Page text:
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Retirement Planning
Sunday, August 2, 2015 - 11:36
Range of challenges

According to research reported in the 2015 Sanlam Benchmark Survey 63% of members and 57% of pensioners used withdrawal benefits to reduce debt.

“The reality is, today’s retirees are faced with a range of challenges, all impacting their ability to save for retirement and sustain the same standard of living they were able to uphold prior to retirement,” says Viresh Maharaj, chief marketing actuary at Sanlam Employee Benefits.

Dependants remain a factor

According to the research, South African retirees are not able to maintain their standard of living in retirement, with 62% admitting they experienced a reduction in income at retirement.
Factors chewing away at funds were identified as:
• having dependents post retirement (66%),
• income not keeping up with inflation (60%),
• market downturn (22%),
• spending of the lump sum (19%)
• having to pay off pre-retirement debt (19%).

Of the percentage of retirees who still have dependents, 54% are supporting a spouse and 30% a child or other dependent.

Continued disinterest

Alarmingly 72% of members said they have never gone back to revisit their original retirement planning decisions.
It seems the urgency to seek advice regarding retirement savings at an early age was also lost:
• only 5% of members admit to seeking financial advice 20+ years prior to retirement,
• 49% will seek advice within 10 years of retirement,
• 67% of pensioners first received advice within 10 years of retirement,
• 20% of the respondents first received advice at their retirement date, and
• 30% of members stated that they aren’t particularly interested in the details, and that they are simply happy to receive the benefit and 26% admit not having enough knowledge or experience of investments to be able to make alternative choices.

Cost of debt

South Africa does not have a strong culture of saving.

“With debt being easy to acquire in South Africa, people are taking advantage of the option to have extra cash at hand, unfortunately they don’t realise the true cost of the debt they undertake,” explains Mayuri Reddy, marketing strategist at Sanlam Employee Benefits. According to statistics released by the South African Reserve Bank in April 2014, debt service cost to disposable income of households amounts to 7.7%.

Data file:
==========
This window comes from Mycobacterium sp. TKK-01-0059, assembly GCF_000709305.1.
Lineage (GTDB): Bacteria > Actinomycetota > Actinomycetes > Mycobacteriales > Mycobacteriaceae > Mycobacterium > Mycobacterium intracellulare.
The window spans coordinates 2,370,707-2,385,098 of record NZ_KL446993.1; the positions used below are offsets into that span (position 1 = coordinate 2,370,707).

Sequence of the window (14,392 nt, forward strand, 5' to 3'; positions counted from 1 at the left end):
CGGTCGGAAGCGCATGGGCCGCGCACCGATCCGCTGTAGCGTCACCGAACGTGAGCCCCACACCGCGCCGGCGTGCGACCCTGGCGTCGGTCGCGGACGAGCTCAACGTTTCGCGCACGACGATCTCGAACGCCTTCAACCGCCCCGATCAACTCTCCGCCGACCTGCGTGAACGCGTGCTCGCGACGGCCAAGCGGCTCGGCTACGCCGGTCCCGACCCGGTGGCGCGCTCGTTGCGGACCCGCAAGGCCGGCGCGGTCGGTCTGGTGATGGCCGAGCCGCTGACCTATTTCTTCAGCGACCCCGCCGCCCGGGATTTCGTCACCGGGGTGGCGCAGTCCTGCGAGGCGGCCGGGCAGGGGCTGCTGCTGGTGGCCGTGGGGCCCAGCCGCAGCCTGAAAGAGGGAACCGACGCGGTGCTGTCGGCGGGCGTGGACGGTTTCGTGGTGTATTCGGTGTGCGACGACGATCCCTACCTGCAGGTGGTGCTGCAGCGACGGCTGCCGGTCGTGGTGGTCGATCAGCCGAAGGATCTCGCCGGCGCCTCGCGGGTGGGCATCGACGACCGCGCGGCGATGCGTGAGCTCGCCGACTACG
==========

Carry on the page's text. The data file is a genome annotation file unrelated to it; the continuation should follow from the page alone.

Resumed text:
Of the members who used withdrawal benefits to reduce debt:
• less than half realised the level of tax to be paid on the withdrawal benefit,
• 45% did not realise the effect the withdrawal benefit would have on their overall retirement outcome,
• more than a third regretted the decision to withdraw.

“One of the key findings from this year’s results is the disconnect between the perceived reality and the actual reality: 87.7% of members believe they have their debt under control, but the numbers clearly state the opposite. Both members and pensioners perceive hurdles such as debt and withdrawal as a small, short-term decision with a small impact, however, it is this misperception that hampers them in the long run,” she says.

Withdrawal prevailing preservation

The research has once again singled out the lack of preservation, the simple act of reinvesting your cash in a retirement savings vehicle upon early withdrawal from your pension fund, as a major threat to retirement outcomes for savers.
Many instinctively withdraw as much cash as they can from their accumulated savings without considering the trade-off between taxation on the withdrawal versus the additional level of income they can secure in an annuity. Notes Maharaj, “Employees do not understand the consequences of cashing out their retirement funds while, employers are not doing enough to educate them about the implications.”
He explains that “failure to reinvest your retirement savings will have a material impact on the quality of your life in retirement. Assuming that you change jobs every five years you could end up with as much as 16 times more capital upon retirement by simply preserving your savings rather than withdrawing the cash each time.”
He also emphasises that employers and fund trustees must do their part by providing simple, easy-to-understand communication to their employees and fund members at the right time. “We must all strive to avoid an information overload on the employees’ first day of employment, as this results in new employees becoming disengaged from the retirement savings process,” he concludes. “That means addressing member apathy on the one side and the employers’ abdication of its duties on the other.”

Copyright © Insurance Times and Investments® Vol:28.5 1st May, 2015
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